by Rev. Nicholas L. Gregoris
That question was once asked by Stalin in a provocative way to poke fun at the Pope from a dark, militaristic standpoint. Following the Synod, one may ask this question in a more wholesome theological and spiritual light.
Those who pretend that the Synod Fathers were not divided – and vocally so on the Synod floor – are living in the land of make-believe. All one has to do is read Pope Francis' final address to the Synod Fathers to get a feel for the divisions that really existed among them. One shouldn't have to apply political labels to matters of faith and morals, but it's hard in common parlance not to speak of differences in the Church without using terms like right, left, center, center-right, center-left, extreme right, extreme left, moderate, traditional, conservative, liberal, progressive, etc.
It is worth mentioning that not all the Synod Fathers were as vocal as others in presenting and defending their positions. For example, the Italians seemed to be a rather taciturn lot compared to the outspoken bishops of Africa, Germany, Austria, Poland, North America and Australia. We must be grateful for the contributions of the African bishops in holding the line on homosexuality, while the bishops of Poland stood their ground on "Familiaris Consortio" of the late great St. John Paul II.
It is interesting to note that the Final Document of the Synod makes reference to paragraph 84 of "Familiaris Consortio" but leaves out Pope John Paul II's theological and pastoral rationale for refusing to allow Holy Communion for the divorced/remarried. This, of course, was no mere oversight on the part of the drafting commission but a deliberate omission meant to placate those more liberal and progressive bishops who really want more openness in this regard.
Regardless of what one may think of the document, it is in fact a much welcomed improvement over the poorly written and haphazardly organized "Instrumentum Laboris" (the working document of the Synod). Moreover, the fact that the Synod Assembly only voted on the document's individual 94 paragraphs and not on the document as a whole is perhaps a sign of what some feared might turn out to be a "no confidence" vote. At the very least, one could safely say that the "Relatio Synodi," which has no magisterial or legislative (canonical) weight, is merely a document filled with recommendations that the Pope will now decide what to do with, if anything. He may or may not incorporate them into a post-synodal apostolic exhortation, which he may or may not choose to write (although the Cardinal Secretary of State seems to suggest that such a document is in the offing).
Certainly, however, the Synod's final document could have a greater impact once it is mulled over by national episcopal conferences and individual bishops and likewise serves as a focus for the Extraordinary Jubilee of Mercy which gets underway on December 8, 2015.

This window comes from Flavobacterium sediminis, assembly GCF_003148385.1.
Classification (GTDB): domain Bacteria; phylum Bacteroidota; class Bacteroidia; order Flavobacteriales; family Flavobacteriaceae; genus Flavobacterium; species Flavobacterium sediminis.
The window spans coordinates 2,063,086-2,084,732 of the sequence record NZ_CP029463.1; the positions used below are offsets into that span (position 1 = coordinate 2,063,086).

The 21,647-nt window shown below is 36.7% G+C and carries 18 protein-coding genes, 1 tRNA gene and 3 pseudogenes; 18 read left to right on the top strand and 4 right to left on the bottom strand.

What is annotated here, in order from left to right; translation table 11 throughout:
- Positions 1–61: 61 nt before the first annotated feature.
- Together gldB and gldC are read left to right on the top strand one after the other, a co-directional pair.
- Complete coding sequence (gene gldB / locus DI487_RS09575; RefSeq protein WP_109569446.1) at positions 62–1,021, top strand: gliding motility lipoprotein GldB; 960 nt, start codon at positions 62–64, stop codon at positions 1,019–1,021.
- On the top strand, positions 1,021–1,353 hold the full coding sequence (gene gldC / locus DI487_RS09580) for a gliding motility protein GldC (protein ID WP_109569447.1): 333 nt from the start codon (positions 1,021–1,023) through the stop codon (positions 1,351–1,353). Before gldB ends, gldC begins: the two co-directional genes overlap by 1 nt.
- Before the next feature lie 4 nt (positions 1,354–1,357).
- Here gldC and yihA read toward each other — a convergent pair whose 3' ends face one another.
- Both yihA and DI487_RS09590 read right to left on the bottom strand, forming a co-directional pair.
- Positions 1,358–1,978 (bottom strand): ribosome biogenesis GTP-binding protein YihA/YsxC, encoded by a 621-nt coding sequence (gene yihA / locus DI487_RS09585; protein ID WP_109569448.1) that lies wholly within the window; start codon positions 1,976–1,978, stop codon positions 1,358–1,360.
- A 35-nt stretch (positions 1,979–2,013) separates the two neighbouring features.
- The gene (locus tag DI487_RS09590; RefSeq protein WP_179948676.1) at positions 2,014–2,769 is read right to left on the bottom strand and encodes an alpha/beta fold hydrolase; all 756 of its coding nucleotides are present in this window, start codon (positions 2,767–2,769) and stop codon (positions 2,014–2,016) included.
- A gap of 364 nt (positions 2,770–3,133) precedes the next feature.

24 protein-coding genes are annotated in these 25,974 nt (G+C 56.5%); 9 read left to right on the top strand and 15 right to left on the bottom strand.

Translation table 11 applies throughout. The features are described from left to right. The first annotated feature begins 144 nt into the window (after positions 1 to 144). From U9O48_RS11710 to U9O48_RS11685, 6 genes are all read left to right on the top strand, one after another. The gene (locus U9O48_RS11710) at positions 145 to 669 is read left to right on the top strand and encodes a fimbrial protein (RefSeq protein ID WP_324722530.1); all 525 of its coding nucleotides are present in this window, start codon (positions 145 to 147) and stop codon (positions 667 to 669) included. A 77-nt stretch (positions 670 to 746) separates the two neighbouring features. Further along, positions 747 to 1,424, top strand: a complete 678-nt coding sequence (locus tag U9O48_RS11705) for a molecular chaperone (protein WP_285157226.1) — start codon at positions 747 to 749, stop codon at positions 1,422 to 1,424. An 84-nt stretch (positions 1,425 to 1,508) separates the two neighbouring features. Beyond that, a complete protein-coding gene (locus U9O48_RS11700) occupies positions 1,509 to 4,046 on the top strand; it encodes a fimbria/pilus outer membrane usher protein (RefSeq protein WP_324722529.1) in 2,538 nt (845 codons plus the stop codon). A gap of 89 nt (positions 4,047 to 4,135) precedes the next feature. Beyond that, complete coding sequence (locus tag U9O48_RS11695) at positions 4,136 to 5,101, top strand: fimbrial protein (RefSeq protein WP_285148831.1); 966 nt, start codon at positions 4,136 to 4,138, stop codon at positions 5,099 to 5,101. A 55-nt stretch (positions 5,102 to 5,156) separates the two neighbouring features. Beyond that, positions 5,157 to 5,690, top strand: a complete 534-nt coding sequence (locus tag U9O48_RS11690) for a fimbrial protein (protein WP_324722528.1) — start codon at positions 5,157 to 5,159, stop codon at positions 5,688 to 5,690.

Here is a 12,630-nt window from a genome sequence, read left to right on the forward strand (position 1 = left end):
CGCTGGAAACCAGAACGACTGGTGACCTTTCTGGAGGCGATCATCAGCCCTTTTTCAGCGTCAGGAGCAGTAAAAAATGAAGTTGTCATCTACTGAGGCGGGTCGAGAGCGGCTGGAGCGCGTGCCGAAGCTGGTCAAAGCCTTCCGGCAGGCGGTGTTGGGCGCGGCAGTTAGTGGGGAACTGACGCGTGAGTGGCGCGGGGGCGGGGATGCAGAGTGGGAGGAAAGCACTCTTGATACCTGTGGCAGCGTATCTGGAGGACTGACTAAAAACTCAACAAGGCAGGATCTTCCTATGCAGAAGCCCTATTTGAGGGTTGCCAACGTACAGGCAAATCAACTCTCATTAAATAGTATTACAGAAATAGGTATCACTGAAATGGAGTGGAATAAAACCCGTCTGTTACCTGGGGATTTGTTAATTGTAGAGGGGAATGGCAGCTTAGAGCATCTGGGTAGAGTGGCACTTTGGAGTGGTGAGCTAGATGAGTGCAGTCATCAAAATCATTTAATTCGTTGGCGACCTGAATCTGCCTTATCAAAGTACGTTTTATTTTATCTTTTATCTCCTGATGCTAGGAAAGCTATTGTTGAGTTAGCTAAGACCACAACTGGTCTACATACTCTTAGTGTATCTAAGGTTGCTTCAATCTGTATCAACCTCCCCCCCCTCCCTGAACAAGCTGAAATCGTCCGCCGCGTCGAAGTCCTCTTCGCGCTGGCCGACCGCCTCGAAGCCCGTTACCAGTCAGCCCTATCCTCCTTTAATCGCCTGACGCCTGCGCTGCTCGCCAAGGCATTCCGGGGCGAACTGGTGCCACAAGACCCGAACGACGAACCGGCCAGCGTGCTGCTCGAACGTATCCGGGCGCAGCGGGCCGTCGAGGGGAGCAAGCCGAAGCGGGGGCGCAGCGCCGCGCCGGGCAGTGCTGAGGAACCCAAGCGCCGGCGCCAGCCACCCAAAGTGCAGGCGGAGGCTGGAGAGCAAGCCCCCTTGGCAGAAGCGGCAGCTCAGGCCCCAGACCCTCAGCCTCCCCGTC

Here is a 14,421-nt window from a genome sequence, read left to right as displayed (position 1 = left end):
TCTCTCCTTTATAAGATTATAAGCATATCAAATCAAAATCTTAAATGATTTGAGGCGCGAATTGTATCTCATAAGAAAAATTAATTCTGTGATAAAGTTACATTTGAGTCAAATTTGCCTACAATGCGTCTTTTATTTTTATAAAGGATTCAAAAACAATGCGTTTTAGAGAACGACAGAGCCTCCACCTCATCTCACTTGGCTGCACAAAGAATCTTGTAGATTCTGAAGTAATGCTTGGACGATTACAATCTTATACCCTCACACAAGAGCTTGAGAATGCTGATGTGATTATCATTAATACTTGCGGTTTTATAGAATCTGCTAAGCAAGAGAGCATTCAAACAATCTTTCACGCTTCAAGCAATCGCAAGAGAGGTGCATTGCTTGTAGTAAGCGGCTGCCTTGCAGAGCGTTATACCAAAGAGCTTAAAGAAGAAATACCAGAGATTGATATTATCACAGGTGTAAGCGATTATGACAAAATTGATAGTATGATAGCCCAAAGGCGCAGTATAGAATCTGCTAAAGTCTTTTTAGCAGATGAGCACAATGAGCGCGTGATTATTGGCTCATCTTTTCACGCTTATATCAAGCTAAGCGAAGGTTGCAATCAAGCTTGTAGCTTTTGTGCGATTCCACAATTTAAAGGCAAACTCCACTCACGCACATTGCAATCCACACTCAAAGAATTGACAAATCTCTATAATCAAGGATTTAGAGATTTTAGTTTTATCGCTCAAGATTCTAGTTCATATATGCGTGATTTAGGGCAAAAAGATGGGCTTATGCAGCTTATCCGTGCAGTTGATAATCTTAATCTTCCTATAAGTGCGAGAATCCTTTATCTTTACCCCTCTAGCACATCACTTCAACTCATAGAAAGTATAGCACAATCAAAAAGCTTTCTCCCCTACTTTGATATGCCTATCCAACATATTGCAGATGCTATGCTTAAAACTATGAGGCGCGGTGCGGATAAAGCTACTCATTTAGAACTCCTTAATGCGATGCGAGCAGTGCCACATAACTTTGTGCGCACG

Another factor that needs to be taken into consideration is the implementation of Pope Francis' "Motu Proprio" which, in the words of Fr. Thomas Rosica, CSB (" The CEO," as he refers to himself, of Salt and Light Catholic Media Foundation), was the "appetizer" leading to the main course, which was the Synod. I suppose, following Fr. Rosica's logic, the Extraordinary Jubilee of Mercy, could be dubbed "the Synod's dessert.”
Perhaps one of the most difficult areas of implementation of the Synod concerns the formation of conscience in relation to the moral law. The document does not admit of any principle of gradualism because the natural moral law is based on absolute and objective truths. At the same time, however, the Synod Fathers wanted to emphasize the primacy of conscience in the moral life.
It is the duty of the Church's pastors, in particular, that of bishops and priests, to help guide people, believers and unbelievers alike, in the formation of their conscience according to the teachings of Sacred Scripture, Sacred Tradition and the Magisterium. This "discernment" process is crucial and it is most effectively done not so much in the confessional as in spiritual direction, when there is ample time for a priest to counsel a person who sincerely seeks to grow in his or her life of faith and devotion.
The Synod Fathers emphasize the importance of dealing with individuals on a "case by case" basis. While this sounds like a commonsensical, pastoral suggestion on the surface, bishops and priests need to be careful not to fall into the errors of moral relativism and subjectivism, often associated with casuistry. Each person cannot become the excuse for developing a new doctrine and a new morality. Rather, bishops and priests will better serve the cause of Church unity if they learn to be more on the same page when applying the clear doctrinal and moral teachings of the Church to the individuals who come to them for pastoral help. If, on the other hand, bishops and priests become accustomed to creating a new set of rules for each person who seeks their spiritual guidance and counsel, then they may, wittingly or unwittingly, create more division in the Church. The first step in any "case-by-case" approach is assisting the individual to develop an informed conscience, which means beginning with the perennial truths of Gospel morality.
Does Catholicism really want to go the way of Judaism in the United States of America that consists of three main branches – Orthodox, Conservative and Reform? Division in the Church may be a dream for secularists and Communists like Stalin, but it isn't the plan of God for His Church – one, holy, catholic and apostolic. And, on that basis, I trust that the Pope does not want any more “divisions"!